The next day I woke up and I couldn’t tell whether it was early or late, whether it was weekend or the week had just started… I somehow knew the week had started but there was no sound or movement to confirm that, and my watch said 8 o’clock. Everyone took their time to get out of bed, make coffee, following that inner voice that says take it slowly. I love that calm, the feeling that time is elastic and it can be bended and twisted according to my inner clock. I think that’s the space where ideas and solutions jump in your mind, it’s the space for self knowledge and for observations.

Or maybe I’m just romanticizing.

All I know is that in Dutch terms my habits are still quite eccentric, but in Romanian terms I am a complete foreigner. My eccentricity consists in not having an agenda and planning everything weeks in advance. I deeply need spontaneity and unstructured time. I am also the last one to come in the office and I like to spend my breaks by myself reading or writing. BUT. I do wake up before 8 almost every day. I do plan as I go. And I need to be structured not because it’s in my nature to be so but because otherwise I won’t have enough space to write and read and organize the film screenings I organize. Otherwise I won’t have time to run. And to watch the pile of films I watch every week. It takes some structure to do that and have a full time job. To do all that I need to be in bed by 11. 12 during weekends. Maybe 1.  I need to know who’s coming and when.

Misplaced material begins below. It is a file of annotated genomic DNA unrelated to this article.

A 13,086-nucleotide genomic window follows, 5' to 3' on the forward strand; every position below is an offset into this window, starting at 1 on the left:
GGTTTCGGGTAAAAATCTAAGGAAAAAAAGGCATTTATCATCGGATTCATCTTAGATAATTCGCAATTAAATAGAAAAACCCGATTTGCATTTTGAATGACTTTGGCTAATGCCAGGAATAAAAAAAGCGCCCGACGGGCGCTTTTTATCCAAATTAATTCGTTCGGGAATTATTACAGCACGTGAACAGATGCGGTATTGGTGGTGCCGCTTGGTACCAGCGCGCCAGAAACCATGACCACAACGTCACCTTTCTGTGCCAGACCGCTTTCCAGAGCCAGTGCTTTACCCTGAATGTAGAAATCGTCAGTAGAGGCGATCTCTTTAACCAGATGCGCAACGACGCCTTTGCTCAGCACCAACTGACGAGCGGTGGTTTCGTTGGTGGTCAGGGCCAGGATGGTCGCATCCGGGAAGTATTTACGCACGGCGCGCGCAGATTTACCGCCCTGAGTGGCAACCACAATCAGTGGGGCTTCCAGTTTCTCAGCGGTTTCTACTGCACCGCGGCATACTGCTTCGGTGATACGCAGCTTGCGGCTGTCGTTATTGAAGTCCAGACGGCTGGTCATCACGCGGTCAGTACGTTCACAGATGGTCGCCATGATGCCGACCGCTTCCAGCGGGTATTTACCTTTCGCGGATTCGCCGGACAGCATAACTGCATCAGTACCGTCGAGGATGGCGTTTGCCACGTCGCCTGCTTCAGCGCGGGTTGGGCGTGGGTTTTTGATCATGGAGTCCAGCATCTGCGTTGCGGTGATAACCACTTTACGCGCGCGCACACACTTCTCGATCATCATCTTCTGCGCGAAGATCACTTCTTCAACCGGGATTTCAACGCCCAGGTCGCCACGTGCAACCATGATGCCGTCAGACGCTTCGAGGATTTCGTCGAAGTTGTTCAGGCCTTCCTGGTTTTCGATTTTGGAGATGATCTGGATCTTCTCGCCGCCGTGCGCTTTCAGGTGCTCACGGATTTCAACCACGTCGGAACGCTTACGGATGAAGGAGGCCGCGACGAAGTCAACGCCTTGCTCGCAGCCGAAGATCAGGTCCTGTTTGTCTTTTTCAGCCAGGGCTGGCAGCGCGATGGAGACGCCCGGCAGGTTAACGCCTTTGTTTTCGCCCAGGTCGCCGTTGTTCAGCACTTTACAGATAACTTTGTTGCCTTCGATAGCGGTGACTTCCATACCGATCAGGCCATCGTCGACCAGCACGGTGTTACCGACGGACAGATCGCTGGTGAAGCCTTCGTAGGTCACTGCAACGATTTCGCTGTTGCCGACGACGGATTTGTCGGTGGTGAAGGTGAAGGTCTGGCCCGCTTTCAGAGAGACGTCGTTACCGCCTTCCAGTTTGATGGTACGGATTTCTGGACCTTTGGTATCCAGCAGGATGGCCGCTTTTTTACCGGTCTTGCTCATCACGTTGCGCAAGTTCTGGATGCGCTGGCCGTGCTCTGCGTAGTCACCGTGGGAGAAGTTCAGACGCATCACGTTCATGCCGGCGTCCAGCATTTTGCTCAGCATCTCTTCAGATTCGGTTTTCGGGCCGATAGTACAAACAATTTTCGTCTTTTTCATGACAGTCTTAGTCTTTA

In Romania, after a weekend of going here and there, and taking part in the course all day, and seeing friends and sleeping too little…I felt really tired. I missed my schedule but felt a bit nostalgic at the same time, because this life rhythm reminds me of old me and of home. I do know I could easily fit back in, cooking at midnight, writing at 3 AM, sleeping in the morning whether awake or not. Would that be sweet? I have no idea. Somehow, I kind of got used to the fresh and cold smell of early mornings, and to running in the park.